I would be sure to be very structured in practice planning. Without a doubt, the biggest complaint I hear from players is that their team’s hitting practice is unstructured. They don’t really know what to do or when. And this usually leads to guys doing nothing. I’d have the plan up, visible, and very clear as to what is going on.

Athletes love routines but also want things to be new and individualized. We solve this issue by having a station that is for “personal drills.”

What would a practice look like?

  1. Daily Hitting Warmup:

After a dynamic warmup, take a few minutes to rollout, and use some med balls

  1. Create Stations:

Here are some drill ideas for hitting stations during practice:


Front Toss:

*You can add the Overload/Underload bats and Hitting Plyo Ball ® to any of these drills to add variability and keep the motor system from getting bored*

Full Cage w BP Thrower or Machine:

  • Traditional feel good BP
  • FB/CB alternating
  • Random mixed pitches
  • At Bats(3 outs and switch)
  • Overload Bats
  • Situations:
    • 2-0 count
    • 0-2 count
    • Runner on 3rd IF in
  • High Velo BP
    • To calculate perceived velocity: (55 feet/[your distance]) x (your velocity)= perceived velocity.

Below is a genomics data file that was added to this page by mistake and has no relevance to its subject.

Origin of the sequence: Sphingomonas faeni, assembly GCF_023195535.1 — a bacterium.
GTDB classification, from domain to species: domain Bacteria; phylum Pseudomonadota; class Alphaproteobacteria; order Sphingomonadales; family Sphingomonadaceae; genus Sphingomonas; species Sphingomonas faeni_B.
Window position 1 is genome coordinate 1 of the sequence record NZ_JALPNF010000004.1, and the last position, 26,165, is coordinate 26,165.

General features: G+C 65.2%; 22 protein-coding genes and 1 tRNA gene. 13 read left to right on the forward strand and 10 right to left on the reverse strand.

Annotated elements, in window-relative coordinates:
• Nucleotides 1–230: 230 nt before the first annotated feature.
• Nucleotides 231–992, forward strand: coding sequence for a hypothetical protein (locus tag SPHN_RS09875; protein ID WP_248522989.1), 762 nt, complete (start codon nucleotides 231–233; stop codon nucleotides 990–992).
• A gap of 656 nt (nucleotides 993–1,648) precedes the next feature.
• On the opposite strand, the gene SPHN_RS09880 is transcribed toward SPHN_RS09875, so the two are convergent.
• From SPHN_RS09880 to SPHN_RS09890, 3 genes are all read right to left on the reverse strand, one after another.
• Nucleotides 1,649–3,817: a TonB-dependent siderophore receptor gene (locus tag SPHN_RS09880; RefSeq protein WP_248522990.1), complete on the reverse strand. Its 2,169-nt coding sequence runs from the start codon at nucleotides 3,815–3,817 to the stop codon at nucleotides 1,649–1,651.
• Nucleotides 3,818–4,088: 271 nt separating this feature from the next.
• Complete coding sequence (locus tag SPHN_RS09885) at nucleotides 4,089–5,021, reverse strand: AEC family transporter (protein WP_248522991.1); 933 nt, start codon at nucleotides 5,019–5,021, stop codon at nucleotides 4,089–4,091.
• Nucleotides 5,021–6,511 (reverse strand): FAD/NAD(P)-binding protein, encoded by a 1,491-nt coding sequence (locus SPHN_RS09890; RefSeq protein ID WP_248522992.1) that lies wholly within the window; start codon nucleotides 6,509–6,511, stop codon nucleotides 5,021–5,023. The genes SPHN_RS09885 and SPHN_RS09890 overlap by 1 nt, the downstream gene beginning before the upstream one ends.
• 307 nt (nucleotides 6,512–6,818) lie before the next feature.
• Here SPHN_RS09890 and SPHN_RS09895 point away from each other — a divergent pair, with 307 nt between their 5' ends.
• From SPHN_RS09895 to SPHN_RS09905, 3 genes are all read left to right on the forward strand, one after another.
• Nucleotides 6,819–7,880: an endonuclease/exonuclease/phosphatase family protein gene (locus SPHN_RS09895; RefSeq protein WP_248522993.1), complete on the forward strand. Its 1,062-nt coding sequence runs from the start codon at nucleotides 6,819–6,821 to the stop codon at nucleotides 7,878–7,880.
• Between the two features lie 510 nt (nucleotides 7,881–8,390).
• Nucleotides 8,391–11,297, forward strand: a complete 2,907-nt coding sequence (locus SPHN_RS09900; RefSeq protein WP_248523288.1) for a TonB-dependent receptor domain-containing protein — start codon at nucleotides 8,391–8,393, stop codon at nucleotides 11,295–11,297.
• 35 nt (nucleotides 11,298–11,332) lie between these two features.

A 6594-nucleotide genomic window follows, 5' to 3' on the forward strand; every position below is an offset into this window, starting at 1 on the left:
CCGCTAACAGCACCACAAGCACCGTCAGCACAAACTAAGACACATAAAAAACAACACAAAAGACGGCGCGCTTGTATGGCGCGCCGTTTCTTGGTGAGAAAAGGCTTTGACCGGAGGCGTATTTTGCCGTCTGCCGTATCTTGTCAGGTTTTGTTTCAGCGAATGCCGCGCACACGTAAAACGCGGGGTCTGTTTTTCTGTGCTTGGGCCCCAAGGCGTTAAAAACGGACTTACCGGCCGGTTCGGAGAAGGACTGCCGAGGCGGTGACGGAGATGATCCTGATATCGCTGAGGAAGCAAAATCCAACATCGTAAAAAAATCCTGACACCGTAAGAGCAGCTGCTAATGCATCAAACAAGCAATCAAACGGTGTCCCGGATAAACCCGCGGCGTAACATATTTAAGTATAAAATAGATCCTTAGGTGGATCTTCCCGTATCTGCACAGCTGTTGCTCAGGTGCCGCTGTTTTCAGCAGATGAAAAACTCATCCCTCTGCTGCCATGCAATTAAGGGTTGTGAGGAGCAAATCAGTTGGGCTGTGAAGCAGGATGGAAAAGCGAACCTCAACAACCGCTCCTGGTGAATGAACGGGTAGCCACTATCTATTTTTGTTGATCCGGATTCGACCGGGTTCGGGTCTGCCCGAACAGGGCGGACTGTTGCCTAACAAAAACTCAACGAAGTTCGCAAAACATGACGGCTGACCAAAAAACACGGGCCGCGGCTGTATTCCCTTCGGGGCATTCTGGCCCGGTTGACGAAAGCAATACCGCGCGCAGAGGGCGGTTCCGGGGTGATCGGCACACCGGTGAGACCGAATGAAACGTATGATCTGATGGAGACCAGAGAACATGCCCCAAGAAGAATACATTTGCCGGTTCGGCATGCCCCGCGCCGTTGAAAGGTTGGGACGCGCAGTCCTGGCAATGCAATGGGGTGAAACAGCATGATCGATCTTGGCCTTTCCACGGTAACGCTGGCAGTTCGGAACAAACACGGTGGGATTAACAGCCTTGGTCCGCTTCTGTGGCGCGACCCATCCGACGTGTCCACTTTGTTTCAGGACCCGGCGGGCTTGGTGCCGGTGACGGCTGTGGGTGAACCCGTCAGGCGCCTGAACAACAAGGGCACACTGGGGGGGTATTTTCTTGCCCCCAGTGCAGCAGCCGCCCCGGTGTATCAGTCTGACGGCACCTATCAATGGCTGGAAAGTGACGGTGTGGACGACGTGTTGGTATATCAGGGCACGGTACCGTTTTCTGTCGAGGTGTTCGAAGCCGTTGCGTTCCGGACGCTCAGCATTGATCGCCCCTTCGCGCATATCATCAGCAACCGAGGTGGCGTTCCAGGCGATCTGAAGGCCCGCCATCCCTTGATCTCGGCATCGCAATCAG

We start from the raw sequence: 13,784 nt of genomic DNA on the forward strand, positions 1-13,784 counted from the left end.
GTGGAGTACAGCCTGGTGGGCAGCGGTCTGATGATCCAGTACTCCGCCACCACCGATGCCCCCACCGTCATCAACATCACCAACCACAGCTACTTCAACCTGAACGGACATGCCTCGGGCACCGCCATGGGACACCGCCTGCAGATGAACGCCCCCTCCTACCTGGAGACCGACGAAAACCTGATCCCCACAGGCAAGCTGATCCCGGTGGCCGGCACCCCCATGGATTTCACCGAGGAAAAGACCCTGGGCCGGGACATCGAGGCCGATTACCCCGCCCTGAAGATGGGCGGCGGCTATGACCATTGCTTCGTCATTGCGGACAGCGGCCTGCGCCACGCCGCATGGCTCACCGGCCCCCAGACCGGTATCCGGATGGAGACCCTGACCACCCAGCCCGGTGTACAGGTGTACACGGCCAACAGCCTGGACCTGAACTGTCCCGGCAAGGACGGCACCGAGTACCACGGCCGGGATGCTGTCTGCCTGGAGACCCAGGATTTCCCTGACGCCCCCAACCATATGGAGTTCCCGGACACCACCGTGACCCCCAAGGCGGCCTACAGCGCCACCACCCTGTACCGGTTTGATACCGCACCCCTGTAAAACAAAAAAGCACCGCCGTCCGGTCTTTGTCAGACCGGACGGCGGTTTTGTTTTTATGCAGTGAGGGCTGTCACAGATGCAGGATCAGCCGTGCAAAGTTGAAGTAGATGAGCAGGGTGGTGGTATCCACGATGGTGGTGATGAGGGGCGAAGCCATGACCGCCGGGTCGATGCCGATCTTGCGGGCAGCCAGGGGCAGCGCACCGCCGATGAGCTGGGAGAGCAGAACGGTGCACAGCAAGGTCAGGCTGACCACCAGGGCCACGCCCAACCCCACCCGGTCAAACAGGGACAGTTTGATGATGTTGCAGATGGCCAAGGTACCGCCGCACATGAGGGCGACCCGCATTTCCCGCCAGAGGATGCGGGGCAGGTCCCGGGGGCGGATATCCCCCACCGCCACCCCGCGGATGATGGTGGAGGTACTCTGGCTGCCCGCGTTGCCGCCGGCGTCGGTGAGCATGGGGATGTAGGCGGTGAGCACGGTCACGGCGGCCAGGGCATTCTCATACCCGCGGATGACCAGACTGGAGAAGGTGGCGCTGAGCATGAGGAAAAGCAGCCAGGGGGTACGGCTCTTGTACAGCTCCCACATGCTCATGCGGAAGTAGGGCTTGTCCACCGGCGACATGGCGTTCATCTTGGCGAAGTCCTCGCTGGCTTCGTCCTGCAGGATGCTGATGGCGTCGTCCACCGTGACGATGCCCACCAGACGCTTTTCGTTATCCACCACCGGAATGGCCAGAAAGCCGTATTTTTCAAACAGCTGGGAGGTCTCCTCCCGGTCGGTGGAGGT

• for example, if I’m throwing 60 mph from 38 feet: (55 feet/38 feet) x 60 mph= 86.8 mph

Out of cage:

  • Golf Whiffle Balls or Curveball trainers
    • Use PVC pipes of various lengths, steel rod, broomstick, fungo, whatever to add variability/difficulty
  • Visualization/dry swings to all zones
  • Boxing Bag
  • Video Station
    • Youtube compilations of HRs, or clutch hits
    • Yale has a hitting twitter BP station!
  1. Recovery

Hitting is a violent motion, and most athletes hit 5-6 days a week. Recovery is extremely important. Here is our recovery routine:


So a practice would consist of:

  1. Warmup
  2. Hitting Circuit (put athletes in groups and rotate through)
    1. Tee
    2. Front Toss
    3. Long Cage(and/or on field BP)
    4. Out of Cage
  3. Recovery

Use this shell of a practice plan and plug in drills from above.


We’ve talked about the what, so let’s talk about the why. Being able to explain this to your hitters will help generate buy-in.

Why so much variety in drills and implements?

Allowing the human body to accomplish a task within a variety of constraints helps develop the skill. Practicing in a reasonably chaotic environment with a variety of implements encourages an external focus of attention, allowing the athlete to develop feel for how he moves objects through space. If you can swing a 33/30 well off a front toss, but can’t swing a 33/24 without rolling over, are you an elite mover? Can you find the barrel with a 38-inch bat? Can you hit a 88-mph fastball with a 36-ounce bat? Can you hit a golf wiffle ball with a PVC pipe? Can you barrel the ball without a stride? Can you hit an 80-mph fastball from 47 feet? If I throw you fastballs and curveballs in BP, will your swing break down or can you hit balls hard?